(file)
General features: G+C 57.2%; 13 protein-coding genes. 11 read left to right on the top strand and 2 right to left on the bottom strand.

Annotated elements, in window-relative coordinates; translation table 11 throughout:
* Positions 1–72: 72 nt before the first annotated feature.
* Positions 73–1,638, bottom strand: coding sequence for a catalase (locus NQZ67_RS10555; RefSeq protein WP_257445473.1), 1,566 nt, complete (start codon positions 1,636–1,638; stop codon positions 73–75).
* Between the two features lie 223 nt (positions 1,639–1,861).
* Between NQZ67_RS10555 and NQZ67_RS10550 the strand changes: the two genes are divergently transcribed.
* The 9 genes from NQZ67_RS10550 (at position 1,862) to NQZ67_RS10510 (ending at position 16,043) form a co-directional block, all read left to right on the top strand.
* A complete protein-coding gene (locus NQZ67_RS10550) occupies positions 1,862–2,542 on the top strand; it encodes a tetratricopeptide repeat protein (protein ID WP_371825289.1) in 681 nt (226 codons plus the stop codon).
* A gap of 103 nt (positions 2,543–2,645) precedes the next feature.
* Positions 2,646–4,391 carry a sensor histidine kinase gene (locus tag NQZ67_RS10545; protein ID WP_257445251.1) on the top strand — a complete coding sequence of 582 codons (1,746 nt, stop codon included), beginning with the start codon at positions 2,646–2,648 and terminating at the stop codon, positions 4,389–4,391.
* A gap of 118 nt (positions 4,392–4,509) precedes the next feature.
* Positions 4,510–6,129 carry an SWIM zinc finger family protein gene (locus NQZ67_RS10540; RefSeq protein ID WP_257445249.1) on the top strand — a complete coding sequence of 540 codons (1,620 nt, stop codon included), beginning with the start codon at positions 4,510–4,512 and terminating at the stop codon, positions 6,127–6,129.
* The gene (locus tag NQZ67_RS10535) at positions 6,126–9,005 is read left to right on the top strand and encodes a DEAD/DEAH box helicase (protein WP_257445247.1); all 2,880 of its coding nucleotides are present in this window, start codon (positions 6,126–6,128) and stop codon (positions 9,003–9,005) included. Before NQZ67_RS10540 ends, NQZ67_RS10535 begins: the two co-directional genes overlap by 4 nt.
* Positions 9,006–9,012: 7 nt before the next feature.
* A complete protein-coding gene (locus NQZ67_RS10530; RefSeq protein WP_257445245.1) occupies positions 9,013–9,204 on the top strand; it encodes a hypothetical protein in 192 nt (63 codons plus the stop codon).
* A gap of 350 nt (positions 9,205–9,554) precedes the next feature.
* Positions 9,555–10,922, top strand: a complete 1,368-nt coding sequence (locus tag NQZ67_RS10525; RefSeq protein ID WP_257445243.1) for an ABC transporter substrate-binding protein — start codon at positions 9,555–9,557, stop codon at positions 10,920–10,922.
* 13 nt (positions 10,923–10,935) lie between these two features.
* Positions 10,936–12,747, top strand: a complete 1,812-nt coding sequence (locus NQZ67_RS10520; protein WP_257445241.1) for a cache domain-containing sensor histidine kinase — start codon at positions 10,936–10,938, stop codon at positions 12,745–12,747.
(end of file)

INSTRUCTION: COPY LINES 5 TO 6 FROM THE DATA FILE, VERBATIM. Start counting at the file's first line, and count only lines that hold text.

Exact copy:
* Between the two features lie 223 nt (positions 1,639–1,861).
* Between NQZ67_RS10555 and NQZ67_RS10550 the strand changes: the two genes are divergently transcribed.